Warwick's Reviews > A Passage to India

A Passage to India by E.M. Forster
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bookshelves: fiction, india, colonialism, raj

‘The past! the infinite greatness of the past!’ thrilled Walt Whitman in ‘A Passage to India’. A quarter of a century later, Forster borrowed Whitman's title, but with a very different mood in mind. In place of the American's wild-eyed certainties, Forster gives us echoes and confusion; instead of epic quests of the soul, there is only an eternal impasse of personal and cultural misunderstanding.

Animals and birds are half-seen, unidentified; the landscape is a featureless blur; motives are illogical and rest on miscommunication. All human language, in the final analysis, amounts to nothing more than the dull ou-boum thrown back from the Malabar caves during the fateful expedition at the heart of the novel. ‘If one had spoken vileness in that place, or quoted lofty poetry, the comment would have been the same – “ou-boum”.’

Will Self once recommend as an exercise reducing a novel to a single word (he suggested in the case of The Naked Lunch, for instance, that it would be ‘insect’). For A Passage to India, that keyword would be ‘muddle’ – a term that recurs, gradually shedding its cosiness and accreting a sense of existential indistinctness, a kind of cosmic flou that renders good intentions, indeed all human endeavour, futile. ‘I like mysteries,’ says Mrs Moore, the novel's moral core, ‘but I rather dislike muddles.’ Elsewhere, Forster talks with something like dread of a ‘spiritual muddledom’ for which ‘no high-sounding words can be found’.

The plot of this book is, at times, heart-poundingly dramatic, but Forster is careful to make sure that even this is founded on doubt and indecision. In fact, what one thinks of as ‘the plot’ of A Passage to India is a storyline that arises, reaches its climax, and is resolved entirely within the second of the book's three acts. What then, you might ask, is the point of parts one and three? Well, among other things they prevent the plot from seeming too tidy – there is always something before the beginning, something after the end, to frustrate neat conclusions. ‘Adventures do occur,’ he says, ‘but not punctually.’ Life isn't tidy – it's a muddle.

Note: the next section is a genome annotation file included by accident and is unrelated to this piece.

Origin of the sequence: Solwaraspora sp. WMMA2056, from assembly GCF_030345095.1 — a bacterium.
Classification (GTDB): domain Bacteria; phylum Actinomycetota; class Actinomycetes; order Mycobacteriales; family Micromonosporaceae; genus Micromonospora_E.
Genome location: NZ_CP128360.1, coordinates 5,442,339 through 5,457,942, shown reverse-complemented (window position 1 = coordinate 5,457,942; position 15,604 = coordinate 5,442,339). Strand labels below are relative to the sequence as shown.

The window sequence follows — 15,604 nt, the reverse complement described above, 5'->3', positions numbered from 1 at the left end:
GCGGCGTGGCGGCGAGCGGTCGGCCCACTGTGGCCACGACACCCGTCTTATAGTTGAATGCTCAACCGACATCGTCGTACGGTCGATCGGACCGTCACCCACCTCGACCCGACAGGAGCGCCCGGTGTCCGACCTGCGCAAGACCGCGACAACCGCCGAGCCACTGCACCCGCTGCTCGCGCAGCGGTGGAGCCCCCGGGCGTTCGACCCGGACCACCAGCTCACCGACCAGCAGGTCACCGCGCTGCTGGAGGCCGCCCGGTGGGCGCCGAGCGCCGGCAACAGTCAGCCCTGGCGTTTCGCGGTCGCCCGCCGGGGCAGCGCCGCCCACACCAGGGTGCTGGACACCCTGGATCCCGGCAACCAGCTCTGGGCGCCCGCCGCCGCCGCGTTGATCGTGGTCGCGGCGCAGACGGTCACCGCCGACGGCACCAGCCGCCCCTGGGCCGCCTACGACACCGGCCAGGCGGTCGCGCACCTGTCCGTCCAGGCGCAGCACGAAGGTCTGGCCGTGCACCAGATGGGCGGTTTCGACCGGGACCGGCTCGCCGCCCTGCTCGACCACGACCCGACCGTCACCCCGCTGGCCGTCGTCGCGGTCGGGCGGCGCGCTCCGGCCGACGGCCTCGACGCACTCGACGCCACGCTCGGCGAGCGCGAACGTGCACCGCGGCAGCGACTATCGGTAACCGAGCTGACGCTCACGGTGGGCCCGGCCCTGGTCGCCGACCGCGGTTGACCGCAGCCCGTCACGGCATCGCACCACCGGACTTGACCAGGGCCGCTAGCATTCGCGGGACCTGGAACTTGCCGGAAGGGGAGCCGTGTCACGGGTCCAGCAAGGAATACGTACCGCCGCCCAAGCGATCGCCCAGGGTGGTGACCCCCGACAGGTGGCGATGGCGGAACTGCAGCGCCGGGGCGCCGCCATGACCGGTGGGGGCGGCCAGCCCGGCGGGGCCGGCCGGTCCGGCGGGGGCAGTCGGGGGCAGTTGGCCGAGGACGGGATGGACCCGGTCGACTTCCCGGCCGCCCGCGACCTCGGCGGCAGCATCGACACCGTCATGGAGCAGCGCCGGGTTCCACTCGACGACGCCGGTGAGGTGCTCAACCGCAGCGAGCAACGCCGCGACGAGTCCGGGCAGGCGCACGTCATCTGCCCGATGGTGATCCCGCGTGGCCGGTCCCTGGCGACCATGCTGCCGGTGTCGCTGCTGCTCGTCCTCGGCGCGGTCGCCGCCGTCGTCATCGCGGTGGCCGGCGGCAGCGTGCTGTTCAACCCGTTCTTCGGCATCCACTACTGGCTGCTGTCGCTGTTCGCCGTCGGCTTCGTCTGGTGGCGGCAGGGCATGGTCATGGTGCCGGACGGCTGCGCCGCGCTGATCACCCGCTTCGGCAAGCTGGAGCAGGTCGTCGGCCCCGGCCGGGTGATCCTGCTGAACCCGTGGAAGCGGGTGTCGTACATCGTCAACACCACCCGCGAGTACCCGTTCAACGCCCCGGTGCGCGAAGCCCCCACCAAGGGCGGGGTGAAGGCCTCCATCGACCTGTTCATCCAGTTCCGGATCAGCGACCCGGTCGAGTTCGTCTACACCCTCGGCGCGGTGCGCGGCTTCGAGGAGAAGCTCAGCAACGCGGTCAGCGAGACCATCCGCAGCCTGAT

British India is a perfect setting for this kind of exploration: not only does it play host to numerous individual confusions, it is itself, as it were, the political embodiment of such a confusion. One of the wonderful things about this book is that the obvious hypocrisy and conflict between the English and the Indians is not left to stand alone, as a heavy-handed message, but is echoed by similar divisions between Muslim and Hindu, man and woman, young and old, devotee and atheist. Still, it is the gulf of understanding between the British rulers and their Indian subjects that provides the most interesting material for Forster's bitter social comedy. Most of the Brits are deliciously dislikable, couching their racism in patriotic slogans, droning through the national anthem every evening at the Club, and – like one of the wives – learning only enough of the language to speak to the servants (‘so she knew none of the politer forms, and of the verbs only the imperative mood’).